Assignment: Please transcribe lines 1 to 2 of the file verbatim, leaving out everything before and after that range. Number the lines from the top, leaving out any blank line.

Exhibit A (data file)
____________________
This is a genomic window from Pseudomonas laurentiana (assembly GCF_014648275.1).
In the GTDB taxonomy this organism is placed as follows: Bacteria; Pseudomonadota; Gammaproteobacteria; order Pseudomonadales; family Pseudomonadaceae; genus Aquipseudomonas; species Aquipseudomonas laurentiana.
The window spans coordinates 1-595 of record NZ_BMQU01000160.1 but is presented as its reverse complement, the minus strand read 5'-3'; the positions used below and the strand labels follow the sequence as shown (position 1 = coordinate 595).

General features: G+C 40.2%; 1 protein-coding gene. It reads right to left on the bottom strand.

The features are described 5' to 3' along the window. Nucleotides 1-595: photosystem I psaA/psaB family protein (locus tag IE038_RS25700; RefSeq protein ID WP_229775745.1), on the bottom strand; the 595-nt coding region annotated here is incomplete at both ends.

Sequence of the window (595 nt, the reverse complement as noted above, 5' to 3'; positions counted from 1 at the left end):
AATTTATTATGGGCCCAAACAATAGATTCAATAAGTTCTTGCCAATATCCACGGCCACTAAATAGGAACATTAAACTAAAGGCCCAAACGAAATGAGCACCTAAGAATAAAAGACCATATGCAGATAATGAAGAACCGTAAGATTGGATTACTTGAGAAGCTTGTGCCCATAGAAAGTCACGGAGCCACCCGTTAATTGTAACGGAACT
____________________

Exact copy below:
This is a genomic window from Pseudomonas laurentiana (assembly GCF_014648275.1).
In the GTDB taxonomy this organism is placed as follows: Bacteria; Pseudomonadota; Gammaproteobacteria; order Pseudomonadales; family Pseudomonadaceae; genus Aquipseudomonas; species Aquipseudomonas laurentiana.